John Leo

The editor of “the new republic” suggested the other day that “the new liberal political culture emerging on the Internet” looks a lot like the McGovernite revolution that descended on the Democratic Party in 1972. In a lecture at Harvard’s John F. Kennedy School of Government, Peter Beinart said the mostly young Internet activists are clearly taking over the party. If so, this would be the first ray of sunshine for conservatives and Republicans in almost a year. The McGovern movement severely damaged the party, pushing it toward four presidential defeats in five tries, until Bill Clinton won by dragging the party back to the center in 1992. If the Internet people had prevailed in 2004, Howard Dean would have won the nomination and then been buried in an enormous landslide, just like George McGovern.

Beinart wrote one of the most impressive magazine articles of 2004, a 6,000-word piece on the failure of liberalism to reshape itself in the wake of 9/11 and the rise of Islamofascism. He was highly critical of liberal “softs” who tolerate Michael Moore and, the potent Internet-based group that has urged antiwar liberals to cooperate with the totalitarian left, specifically with International Answer, a front for the World Workers Party, which has defended Saddam Hussein, Slobodan Milosevic, and North Korean madman Kim Jong Il. Beinart called on liberals to cut themselves off from totalitarian movements and from people who imagine that the terrorist threat is minor or nonexistent, just as mainstream liberals in 1947 girded themselves for the Cold War by ejecting pro-Communist and soft-on-Communism types like the followers of Henry Wallace.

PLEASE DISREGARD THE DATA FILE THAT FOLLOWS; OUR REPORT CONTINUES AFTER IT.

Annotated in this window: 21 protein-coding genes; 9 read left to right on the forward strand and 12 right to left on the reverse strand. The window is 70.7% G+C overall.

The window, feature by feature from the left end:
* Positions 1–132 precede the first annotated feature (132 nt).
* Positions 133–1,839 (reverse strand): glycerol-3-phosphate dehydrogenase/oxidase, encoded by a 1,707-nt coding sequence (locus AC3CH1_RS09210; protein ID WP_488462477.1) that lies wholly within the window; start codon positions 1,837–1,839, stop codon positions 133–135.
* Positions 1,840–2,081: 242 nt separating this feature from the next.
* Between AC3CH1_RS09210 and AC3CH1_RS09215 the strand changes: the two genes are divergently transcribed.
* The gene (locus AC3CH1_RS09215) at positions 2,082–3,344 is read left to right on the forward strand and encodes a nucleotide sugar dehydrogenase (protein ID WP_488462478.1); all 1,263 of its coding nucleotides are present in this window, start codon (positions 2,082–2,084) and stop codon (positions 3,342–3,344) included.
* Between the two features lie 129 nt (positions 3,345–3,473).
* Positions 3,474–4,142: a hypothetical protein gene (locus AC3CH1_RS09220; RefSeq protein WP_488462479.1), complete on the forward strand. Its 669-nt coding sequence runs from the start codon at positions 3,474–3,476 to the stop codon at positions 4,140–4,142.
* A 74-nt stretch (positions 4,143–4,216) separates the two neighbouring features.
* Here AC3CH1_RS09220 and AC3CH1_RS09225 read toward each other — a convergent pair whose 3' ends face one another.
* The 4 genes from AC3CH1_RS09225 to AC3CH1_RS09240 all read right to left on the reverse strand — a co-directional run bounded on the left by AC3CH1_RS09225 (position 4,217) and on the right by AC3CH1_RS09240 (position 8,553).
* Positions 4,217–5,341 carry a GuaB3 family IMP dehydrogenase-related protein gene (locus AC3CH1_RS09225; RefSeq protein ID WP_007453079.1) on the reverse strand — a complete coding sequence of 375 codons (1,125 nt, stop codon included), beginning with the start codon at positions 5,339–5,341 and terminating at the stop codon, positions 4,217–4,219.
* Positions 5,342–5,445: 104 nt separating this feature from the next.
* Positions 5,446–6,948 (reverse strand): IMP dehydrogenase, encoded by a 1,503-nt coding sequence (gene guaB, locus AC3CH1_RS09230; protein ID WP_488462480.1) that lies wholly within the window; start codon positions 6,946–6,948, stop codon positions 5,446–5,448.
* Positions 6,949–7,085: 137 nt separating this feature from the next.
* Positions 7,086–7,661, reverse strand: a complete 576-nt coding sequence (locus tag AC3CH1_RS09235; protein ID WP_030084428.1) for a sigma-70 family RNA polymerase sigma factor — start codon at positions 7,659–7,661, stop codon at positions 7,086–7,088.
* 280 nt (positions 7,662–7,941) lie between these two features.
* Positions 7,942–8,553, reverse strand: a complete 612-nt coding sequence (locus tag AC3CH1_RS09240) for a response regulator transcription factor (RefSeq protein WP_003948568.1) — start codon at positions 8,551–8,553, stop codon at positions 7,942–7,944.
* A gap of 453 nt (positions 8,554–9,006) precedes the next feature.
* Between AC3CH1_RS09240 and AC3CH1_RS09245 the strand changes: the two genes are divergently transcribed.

That article was blunt. The speech last week was more circumspect and polite-no harsh words for the soft-on-totalitarians types like the George Soros-financed activists at MoveOn. Still, Beinart fears that the new activists are “largely in the dark about what they believe” and will come to power without the ideas they need to govern.

Let’s assume that Beinart is right and that the Deaniacs are today’s McGovernites. This would be an excellent time to ponder what the McGovern reformers did to the party. The changes at the 1972 convention removed the power of the city bosses and party regulars to determine the nominee and, in theory at least, increased the number of Democrats involved in selecting nominees. In reality, though, the reformers, through rule changes and some stealth and manipulation, stacked the convention and radically changed the party. Affluent, well-educated liberals were in-a “new elite,” as the Washington Post termed it. Party regulars, officeholders, and blue-collar Democrats were out.

John Leo

John Leo is editor of and a former contributing editor at U.S. News and World Report.

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